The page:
Columbus Mayor Jim Bulkley recently came across some rather eye-opening statistics.
According to the National Institute of Mental Health, it is estimated that more than one in five U.S. adults live with a mental illness (57.8 million in 2021). Mental illnesses include many different conditions that vary in degree of severity, ranging from mild to moderate to severe.
The National Institute on Alcohol Abuse and Alcoholism also reported that more than 29.5 million people in the United States had an alcohol use disorder in 2021 and that globally alcohol misuse is the seventh-leading risk factor for premature death and disability.
Hitting closer to home, the East-Central District Health Department on May 9th reported that in the most recent Community Health Needs Assessment (2021), it was found that:
- 22% of adults in the East-Central District (Platte, Nance, Boone and Colfax counties) reported binge drinking in the past 30 days.
Additionally, the most recent Nebraska Risk and Protective Factor Student Survey (2021) found that:
- 62.7% of district 10th graders reported using alcohol (as opposed to 42.6% state average)
-13.3% of district 10th graders reported current binge drinking (opposed to 6.3% state average)
- More than 16% of district eighth and 10th graders have considered suicide in the past year
- 4.6% of district eighth graders have attempted suicide in the past 12 months
In light of all these statistics, Bulkley on May 1st during the regular Columbus City Council meeting signed a proclamation declaring May-7th-13th, 2023, as “National Prevention Week” in Columbus. It coincides with National Prevention Week, a national public education platform by the Substance Abuse and Mental Health Services Administration to showcase the work of communities and organizations across the country dedicated to raising awareness about the importance of substance misuse prevention and positive mental health.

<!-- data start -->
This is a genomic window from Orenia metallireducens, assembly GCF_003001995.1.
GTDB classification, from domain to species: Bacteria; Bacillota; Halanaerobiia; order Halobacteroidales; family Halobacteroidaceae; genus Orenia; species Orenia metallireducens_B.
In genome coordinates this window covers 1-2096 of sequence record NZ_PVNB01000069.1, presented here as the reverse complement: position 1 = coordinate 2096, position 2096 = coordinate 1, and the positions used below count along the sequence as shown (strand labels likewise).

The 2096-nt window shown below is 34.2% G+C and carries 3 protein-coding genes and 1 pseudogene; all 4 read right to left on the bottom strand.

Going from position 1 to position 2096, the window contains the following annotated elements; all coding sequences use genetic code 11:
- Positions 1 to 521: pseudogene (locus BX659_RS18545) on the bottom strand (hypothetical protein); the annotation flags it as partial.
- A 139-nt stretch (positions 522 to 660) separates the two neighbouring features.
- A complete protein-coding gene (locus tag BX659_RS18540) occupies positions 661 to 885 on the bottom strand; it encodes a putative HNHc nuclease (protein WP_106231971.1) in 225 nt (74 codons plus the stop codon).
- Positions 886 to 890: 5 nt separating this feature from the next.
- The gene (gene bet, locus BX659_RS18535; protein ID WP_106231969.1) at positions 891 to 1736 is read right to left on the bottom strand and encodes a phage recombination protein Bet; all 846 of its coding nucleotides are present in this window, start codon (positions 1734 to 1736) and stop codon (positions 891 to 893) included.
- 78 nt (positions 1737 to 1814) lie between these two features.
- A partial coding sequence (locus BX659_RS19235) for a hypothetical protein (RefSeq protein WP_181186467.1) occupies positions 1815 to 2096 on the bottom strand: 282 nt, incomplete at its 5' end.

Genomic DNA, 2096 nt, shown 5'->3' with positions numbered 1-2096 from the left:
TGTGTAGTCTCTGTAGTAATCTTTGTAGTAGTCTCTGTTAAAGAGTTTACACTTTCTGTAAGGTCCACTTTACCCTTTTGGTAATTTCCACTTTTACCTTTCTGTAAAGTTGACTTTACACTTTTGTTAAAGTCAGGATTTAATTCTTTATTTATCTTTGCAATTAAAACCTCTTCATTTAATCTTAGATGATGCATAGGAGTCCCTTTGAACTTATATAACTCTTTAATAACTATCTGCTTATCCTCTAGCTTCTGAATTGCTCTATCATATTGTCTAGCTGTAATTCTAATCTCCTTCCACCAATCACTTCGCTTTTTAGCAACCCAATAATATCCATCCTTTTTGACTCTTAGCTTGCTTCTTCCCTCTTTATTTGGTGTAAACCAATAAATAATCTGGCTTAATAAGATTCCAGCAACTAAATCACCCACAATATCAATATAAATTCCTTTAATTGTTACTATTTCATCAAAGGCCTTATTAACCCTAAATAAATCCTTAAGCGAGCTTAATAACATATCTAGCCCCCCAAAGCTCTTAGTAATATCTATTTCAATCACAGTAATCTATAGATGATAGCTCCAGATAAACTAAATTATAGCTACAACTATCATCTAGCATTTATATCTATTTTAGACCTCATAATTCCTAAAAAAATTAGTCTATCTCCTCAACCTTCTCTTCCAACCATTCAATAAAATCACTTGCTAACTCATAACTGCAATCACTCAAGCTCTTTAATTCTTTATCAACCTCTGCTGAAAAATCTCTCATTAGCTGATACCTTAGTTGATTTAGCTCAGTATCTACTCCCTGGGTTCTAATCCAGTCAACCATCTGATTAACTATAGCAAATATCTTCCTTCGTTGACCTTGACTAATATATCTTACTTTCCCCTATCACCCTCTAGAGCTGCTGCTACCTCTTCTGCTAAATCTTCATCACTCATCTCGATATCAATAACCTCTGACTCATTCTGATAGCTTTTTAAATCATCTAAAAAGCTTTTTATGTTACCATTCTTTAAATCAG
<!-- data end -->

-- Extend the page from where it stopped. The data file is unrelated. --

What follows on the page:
“I call upon our community to join us this week in celebrating the compelling programs and events that support increasing awareness of, and action around, mental health and substance use disorders year-round,” Bulkley said.
The request for the proclamation came from East-Central District Health Department Project Coordinator Karmen VanDeWalle, who noted her appreciation to the mayor and the City of Columbus for helping shed a spotlight on the growing issue.
“I am very glad he did it,” VanDeWalle said. “It shows that he’s committed to not only the response to substance abuse but also preventive measures. That’s important because that really is long-term how we’re going to address substance abuse and the opioid crisis.”
She said substance abuse goes hand in hand with mental health. Substance use disorder (SUD) is a treatable mental disorder that affects a person’s brain and behavior, leading to their inability to control their use of substances like legal or illegal drugs, alcohol, or medications.
“Most substance abuse is coping for pain, especially emotional pain caused by mental health issues,” she said.
VanDeWalle said East-Central and several community entities, such as Columbus Community Hospital and the Columbus Area United Way, continue to try and develop proactive solutions to help those in need. Mental health and substance use issues exist locally, but the mayor’s proclamation is another way to hopefully bring more awareness to it.
“They absolutely affect Columbus,” VanDeWalle said. “The mental health of our community has been declining and so East-Central District Health Department and several other community partners have all come together and are working toward a collaborative approach to the improvement of the mental health of Columbus and the surrounding area.”
VanDeWalle encouraged community members to check out the “How Are You Really” campaign materials at www.columbusunitedway.com/mentalhealth for mental health screening tools, resource information and additional tools for individuals, youth and families.
Mental Health Awareness Month was established in 1949 to increase awareness of the importance of mental health and wellness in Americans’ lives and to celebrate recovery from mental illness. For the past 20 years, the Substance Abuse and Mental Health Services Administration (SAMHSA) has recognized Mental Health Awareness Month (MHAM) every May to increase awareness about the vital role mental health plays in our overall health and well-being.